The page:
Monthly Archives: April 2012

The grad school blues

A large portion of grad school is reading. Lots and lots of reading and doing what you can to synthesize the information into a whole and then do something with it. This is much more difficult than it may seem for a plethora of reasons, but when it really comes down to many areas of the literature the larger picture makes sense. Things are somewhat ordered.

This is not the case with the literature I’m reading for my project. The area I study seems to be nothing but a clusterfuck of randomness. However, the data is rarely presented this way which makes reading the papers that much more difficult. For instance, I just read a paper that had a very nice looking bar graph, but after reading the text I realized the data for that figure was only from ~15% of the cells they recorded from. I’m not saying that making the comparison they did wasn’t valid, it was, but it was also somewhat misleading since you kind of had to dig for the rest of the story.

This is really bringing something to light that I wish more people in my lab (really, just some of the higher ups) would recognize: the nucleus we study IS NOT HOMOGENOUS. All the cells share some basic characteristics, but that does not mean we can treat them as a homogenous group like we do. I’ve been fighting this stance since the beginning due to the literature and my own findings and while I seem to have convinced my peers the higher-ups still don’t apparently see it that way.

Science can be frustrating.

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Filed under animal research, biology, disease, grad school, neurobiology, parkinson's

A sucker

There are two things I’m a total sucker for: love songs and “The Fountain.” I’ve known this for quite some time and was actually quite ashamed of it until a few years ago. I am not entirely sure why I was ashamed to be a sucker for these things, but it may have something to do with “manliness” or some other bullshit like that. This is ridiculous of course, and now I can unabashedly embrace my love for the idea of love.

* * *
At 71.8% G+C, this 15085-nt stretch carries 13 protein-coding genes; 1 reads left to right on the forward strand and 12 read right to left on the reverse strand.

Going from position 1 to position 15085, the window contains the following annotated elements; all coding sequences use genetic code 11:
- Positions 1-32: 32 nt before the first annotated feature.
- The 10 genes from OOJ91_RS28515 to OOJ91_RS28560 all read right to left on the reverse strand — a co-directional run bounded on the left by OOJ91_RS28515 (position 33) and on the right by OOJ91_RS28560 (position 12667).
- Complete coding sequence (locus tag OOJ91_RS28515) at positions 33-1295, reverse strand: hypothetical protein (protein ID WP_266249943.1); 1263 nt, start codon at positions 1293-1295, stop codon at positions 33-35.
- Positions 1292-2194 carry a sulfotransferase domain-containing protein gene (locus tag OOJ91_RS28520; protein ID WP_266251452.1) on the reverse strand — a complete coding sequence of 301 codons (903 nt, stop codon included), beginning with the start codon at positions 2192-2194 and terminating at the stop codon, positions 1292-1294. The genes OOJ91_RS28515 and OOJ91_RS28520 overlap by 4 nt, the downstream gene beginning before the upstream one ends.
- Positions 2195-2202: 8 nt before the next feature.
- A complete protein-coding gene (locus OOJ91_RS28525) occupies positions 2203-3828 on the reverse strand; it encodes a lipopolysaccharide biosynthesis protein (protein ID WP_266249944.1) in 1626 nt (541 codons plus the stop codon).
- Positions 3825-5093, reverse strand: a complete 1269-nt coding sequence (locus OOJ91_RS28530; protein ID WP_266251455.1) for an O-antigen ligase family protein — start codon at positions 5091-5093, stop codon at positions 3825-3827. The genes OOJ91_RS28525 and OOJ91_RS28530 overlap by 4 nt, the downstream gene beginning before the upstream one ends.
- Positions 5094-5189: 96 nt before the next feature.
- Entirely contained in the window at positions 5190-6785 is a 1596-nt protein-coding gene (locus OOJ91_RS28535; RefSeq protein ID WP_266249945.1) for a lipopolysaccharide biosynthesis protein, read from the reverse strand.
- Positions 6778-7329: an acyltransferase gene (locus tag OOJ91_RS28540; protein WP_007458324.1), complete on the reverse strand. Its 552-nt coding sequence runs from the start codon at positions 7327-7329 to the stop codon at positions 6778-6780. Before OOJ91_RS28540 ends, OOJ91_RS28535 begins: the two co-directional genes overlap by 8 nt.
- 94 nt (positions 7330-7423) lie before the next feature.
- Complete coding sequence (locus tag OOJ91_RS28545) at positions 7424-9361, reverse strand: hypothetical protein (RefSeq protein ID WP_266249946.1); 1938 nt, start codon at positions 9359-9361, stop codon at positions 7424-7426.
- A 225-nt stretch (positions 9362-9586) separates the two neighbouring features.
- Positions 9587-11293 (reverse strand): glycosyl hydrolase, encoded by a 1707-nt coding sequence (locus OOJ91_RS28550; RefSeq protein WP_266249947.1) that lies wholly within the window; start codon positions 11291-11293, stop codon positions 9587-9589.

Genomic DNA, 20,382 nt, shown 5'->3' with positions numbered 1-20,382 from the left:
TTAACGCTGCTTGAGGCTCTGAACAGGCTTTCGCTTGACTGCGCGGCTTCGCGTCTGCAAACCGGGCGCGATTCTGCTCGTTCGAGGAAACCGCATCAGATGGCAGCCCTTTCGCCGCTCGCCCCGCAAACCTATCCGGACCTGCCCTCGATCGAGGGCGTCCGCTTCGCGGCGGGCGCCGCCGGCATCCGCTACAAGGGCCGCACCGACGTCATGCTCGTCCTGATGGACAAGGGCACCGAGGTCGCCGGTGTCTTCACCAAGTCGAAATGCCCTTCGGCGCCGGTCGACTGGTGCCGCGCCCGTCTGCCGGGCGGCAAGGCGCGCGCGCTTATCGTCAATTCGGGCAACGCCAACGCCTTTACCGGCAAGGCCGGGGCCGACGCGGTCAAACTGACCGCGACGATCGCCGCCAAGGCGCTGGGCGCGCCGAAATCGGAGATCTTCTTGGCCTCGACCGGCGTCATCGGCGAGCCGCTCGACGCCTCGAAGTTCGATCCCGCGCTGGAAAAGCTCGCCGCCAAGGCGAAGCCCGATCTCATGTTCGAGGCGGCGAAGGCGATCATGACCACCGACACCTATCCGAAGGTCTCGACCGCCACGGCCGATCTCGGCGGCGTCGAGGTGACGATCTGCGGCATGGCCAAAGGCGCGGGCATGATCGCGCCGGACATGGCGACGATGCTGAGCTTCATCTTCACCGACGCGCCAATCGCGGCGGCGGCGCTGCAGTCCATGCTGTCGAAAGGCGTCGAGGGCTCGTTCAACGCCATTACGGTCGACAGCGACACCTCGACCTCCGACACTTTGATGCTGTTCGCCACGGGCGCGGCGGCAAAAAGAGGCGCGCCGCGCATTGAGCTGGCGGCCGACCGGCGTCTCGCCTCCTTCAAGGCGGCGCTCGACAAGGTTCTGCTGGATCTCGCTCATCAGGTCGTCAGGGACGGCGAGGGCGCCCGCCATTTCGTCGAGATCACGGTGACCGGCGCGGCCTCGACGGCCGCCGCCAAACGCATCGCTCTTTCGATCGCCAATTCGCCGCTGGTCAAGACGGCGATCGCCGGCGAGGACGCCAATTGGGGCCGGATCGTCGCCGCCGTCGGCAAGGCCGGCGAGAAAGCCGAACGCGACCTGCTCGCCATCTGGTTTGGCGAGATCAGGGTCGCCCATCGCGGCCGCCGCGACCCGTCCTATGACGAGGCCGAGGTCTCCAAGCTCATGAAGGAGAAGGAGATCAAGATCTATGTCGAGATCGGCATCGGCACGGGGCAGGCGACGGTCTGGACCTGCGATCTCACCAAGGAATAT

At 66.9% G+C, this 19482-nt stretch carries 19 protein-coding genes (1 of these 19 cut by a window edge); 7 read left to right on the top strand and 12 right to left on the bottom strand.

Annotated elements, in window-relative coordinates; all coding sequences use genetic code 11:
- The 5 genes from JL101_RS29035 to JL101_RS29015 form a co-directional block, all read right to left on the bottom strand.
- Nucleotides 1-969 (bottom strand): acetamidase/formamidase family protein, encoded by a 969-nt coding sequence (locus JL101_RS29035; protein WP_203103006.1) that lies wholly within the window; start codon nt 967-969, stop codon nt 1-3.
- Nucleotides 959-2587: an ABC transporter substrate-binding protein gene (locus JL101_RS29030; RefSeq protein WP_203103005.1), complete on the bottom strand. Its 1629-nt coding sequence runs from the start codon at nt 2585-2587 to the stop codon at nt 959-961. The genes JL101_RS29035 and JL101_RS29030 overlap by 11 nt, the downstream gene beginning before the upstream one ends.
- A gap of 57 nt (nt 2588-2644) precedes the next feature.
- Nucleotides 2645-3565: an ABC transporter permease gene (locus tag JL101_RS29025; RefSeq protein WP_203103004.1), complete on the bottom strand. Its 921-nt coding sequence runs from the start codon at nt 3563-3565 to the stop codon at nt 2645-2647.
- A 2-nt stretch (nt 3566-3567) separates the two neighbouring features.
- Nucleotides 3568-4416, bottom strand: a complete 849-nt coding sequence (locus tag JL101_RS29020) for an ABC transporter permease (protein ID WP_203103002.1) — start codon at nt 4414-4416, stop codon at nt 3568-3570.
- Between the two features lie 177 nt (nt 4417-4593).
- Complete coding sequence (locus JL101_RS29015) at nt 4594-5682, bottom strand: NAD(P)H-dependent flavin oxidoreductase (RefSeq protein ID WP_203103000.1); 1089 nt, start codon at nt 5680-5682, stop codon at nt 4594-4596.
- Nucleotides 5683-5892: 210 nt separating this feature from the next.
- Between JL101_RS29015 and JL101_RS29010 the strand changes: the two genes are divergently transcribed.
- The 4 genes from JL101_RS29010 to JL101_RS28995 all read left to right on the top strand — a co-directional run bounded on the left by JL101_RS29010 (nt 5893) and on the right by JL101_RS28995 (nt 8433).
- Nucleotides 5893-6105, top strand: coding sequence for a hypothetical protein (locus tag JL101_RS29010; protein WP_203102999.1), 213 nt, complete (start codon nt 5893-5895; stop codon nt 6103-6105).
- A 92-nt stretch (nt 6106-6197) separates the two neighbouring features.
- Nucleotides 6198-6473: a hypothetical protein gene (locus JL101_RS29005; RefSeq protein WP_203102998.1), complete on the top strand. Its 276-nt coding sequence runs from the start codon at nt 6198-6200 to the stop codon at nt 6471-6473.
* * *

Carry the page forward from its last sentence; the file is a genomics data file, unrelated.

This whole line of thought came about through the creation of a list of the ten greatest songs I currently own. It was remarkably difficult, but the one undeniable fact that came from this was that love songs are often some the best songs written by any particular artist. I don’t know if it’s due to the intensity of love and how it feels differently to everyone or what, but it is clearly some of the best song fodder of all time. This is by no means a novel observation and I don’t mean for it to seem profound, but it’s something that is nice to finally accept for what it is.

The love songs serve as a good transition into my feelings about Darren Aronofsky’s 2006 film “The Fountain.” I’m not even going to touch the artistic aspects of the film that make it such a masterpiece, but instead I am going to focus on the story and why it makes such an impact on me every time I watch it (which happens to be at least once a month).